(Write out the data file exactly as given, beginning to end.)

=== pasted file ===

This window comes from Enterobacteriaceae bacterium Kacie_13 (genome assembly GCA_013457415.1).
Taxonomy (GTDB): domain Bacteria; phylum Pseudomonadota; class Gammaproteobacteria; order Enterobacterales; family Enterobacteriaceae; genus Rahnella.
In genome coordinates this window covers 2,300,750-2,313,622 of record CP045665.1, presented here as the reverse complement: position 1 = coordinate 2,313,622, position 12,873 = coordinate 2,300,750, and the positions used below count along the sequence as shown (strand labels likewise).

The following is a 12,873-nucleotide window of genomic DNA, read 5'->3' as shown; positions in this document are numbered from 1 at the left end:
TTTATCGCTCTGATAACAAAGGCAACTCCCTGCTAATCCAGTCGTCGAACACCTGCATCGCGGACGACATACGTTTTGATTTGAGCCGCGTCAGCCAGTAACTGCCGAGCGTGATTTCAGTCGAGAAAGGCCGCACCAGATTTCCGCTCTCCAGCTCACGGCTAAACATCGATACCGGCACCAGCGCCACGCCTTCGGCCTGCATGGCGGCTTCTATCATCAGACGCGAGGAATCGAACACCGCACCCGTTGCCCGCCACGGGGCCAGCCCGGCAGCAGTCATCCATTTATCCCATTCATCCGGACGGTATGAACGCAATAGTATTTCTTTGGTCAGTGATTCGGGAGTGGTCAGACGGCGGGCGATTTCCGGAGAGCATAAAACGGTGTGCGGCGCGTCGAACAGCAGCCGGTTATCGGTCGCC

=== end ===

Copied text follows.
This window comes from Enterobacteriaceae bacterium Kacie_13 (genome assembly GCA_013457415.1).
Taxonomy (GTDB): domain Bacteria; phylum Pseudomonadota; class Gammaproteobacteria; order Enterobacterales; family Enterobacteriaceae; genus Rahnella.
In genome coordinates this window covers 2,300,750-2,313,622 of record CP045665.1, presented here as the reverse complement: position 1 = coordinate 2,313,622, position 12,873 = coordinate 2,300,750, and the positions used below count along the sequence as shown (strand labels likewise).

The following is a 12,873-nucleotide window of genomic DNA, read 5'->3' as shown; positions in this document are numbered from 1 at the left end:
TTTATCGCTCTGATAACAAAGGCAACTCCCTGCTAATCCAGTCGTCGAACACCTGCATCGCGGACGACATACGTTTTGATTTGAGCCGCGTCAGCCAGTAACTGCCGAGCGTGATTTCAGTCGAGAAAGGCCGCACCAGATTTCCGCTCTCCAGCTCACGGCTAAACATCGATACCGGCACCAGCGCCACGCCTTCGGCCTGCATGGCGGCTTCTATCATCAGACGCGAGGAATCGAACACCGCACCCGTTGCCCGCCACGGGGCCAGCCCGGCAGCAGTCATCCATTTATCCCATTCATCCGGACGGTATGAACGCAATAGTATTTCTTTGGTCAGTGATTCGGGAGTGGTCAGACGGCGGGCGATTTCCGGAGAGCATAAAACGGTGTGCGGCGCGTCGAACAGCAGCCGGTTATCGGTCGCC